The United Kingdom has recommended not to vaccinate with this drug to those under 30 years of age and Belgium has also proposed limiting its use only to those over 55 years of age.

Italy has announced that it will give the second dose to those who have the first, but for the rest, vaccination with AstraZeneca will focus on those over 60.

Following in the wake of these European countries and following the recommendation of the Vaccine Committee that advises the Government, the Minister of Health, Carolina Darias, proposed this Wednesday to the autonomous communities in the Interterritorial Council that Spain stop vaccination in those under 60 Until now, the bulk of AstraZeneca doses - 2.1 million administered - have gone to essential workers, such as teachers and professors, although it has also started to be administered to the general population between 60 and 65 years of age.

This drug was also being injected into health and social health professionals who had not been immunized until now.

For example, workers in health inspection services, legal and forensic medicine, private medical consultations, home help services or other groups such as physiotherapists, occupational therapists and pharmacy office personnel, among others.

Health has also informed the autonomous communities this Wednesday that the Public Health Commission, where the ministry and the regional heads of Public Health are represented, will study how to proceed with people over 65, who until now have only been they were inoculating them with Pfizer and Moderna vaccines.

Carolina Darias, Minister of Health, has assured that in the next few days it will be decided what to do with those citizens under 60 years of age who have already received the first dose of the AstraZeneca vaccine, once the Government and the communities have agreed to suspend the vaccination with the Anglo-Swedish drug for those who have not yet reached 60 years of age.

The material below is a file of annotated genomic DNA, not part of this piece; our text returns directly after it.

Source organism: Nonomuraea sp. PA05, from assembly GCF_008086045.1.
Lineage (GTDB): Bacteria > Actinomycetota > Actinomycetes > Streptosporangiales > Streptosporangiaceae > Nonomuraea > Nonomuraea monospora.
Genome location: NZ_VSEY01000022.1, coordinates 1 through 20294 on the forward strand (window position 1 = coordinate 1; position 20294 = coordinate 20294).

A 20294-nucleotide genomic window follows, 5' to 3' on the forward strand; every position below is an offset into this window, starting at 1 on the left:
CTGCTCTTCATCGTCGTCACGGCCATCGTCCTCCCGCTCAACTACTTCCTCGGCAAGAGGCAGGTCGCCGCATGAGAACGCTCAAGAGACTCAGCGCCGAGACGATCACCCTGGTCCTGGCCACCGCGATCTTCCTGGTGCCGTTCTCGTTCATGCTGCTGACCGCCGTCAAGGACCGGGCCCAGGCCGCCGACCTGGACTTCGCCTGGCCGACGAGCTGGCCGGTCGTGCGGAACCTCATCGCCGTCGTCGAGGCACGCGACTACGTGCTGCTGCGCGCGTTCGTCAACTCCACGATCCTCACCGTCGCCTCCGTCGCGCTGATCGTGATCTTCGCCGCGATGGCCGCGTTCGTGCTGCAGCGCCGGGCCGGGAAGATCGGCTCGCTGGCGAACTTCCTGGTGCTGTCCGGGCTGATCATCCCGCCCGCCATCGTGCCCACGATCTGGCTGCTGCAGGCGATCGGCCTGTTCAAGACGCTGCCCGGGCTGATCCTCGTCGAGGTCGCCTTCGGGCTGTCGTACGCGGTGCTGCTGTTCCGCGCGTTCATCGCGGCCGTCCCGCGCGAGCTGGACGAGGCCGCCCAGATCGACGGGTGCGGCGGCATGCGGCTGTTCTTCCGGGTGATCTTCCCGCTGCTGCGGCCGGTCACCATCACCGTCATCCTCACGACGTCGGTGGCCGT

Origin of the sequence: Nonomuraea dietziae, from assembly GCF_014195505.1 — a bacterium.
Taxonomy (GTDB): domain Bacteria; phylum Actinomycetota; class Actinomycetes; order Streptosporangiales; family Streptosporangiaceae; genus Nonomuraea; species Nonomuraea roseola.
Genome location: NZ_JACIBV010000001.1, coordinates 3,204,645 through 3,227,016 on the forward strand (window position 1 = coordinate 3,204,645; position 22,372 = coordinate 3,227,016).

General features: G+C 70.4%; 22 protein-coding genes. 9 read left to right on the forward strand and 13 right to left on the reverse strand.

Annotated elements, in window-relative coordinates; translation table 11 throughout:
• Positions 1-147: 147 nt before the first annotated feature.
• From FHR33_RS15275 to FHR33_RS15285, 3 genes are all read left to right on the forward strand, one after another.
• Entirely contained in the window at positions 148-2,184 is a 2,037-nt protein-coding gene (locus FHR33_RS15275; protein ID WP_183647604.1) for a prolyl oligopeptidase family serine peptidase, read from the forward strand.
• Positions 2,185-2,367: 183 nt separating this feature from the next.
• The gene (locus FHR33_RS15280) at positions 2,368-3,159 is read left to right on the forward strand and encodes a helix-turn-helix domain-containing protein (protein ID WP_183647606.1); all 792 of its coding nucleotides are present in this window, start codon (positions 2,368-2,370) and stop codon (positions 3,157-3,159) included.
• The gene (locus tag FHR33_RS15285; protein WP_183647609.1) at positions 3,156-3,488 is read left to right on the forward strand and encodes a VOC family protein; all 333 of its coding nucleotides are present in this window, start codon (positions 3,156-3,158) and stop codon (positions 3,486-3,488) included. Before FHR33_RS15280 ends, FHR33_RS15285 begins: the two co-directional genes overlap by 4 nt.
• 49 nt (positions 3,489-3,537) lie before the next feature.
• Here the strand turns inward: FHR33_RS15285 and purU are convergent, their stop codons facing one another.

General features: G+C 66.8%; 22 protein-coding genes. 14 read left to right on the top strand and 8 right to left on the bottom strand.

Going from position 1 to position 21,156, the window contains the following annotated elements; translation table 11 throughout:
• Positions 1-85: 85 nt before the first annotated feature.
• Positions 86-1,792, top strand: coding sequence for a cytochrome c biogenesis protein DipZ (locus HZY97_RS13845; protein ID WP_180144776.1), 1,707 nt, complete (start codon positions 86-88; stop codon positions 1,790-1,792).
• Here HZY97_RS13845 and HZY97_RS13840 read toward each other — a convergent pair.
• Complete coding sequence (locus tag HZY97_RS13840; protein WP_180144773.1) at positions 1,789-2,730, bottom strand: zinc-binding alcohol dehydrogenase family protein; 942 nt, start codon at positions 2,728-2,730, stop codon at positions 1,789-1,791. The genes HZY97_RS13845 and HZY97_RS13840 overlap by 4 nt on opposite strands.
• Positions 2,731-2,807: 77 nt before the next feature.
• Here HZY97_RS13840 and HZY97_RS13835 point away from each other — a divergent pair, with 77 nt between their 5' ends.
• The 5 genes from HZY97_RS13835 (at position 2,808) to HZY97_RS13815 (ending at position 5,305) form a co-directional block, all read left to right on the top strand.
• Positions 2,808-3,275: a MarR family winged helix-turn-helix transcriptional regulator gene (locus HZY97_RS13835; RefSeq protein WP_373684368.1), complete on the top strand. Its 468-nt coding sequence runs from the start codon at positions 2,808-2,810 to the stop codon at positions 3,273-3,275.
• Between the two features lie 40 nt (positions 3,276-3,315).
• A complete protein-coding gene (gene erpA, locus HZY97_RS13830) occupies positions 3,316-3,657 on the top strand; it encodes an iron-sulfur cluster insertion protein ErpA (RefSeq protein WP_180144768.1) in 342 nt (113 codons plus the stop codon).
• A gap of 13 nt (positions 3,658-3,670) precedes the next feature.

At the moment, he explained at a press conference from La Moncloa, two options are being considered and they are studying the scientific evidence available in this regard: to provide said people with a second dose with an inoculate from another brand or not to inject a second dose, since, has explained, with the first efficiency levels of 70% are reached.

So far 2,154,675 people have received the first dose of the AstraZeneca vaccine and were awaiting the second.

According to sources present at the meeting of the Interterritorial Council, the vast majority of the autonomies were in favor of the ministry's proposals.

Only the Basque Country and Ceuta abstained and the Community of Madrid was against it.

The community explained that they did not agree with excluding those under 60 from vaccination with AstraZeneca because the measure is not based on the Conclusions of the European Pharmacovigilance Risk Assessment Committee.

Among the experts, there is a diversity of opinions.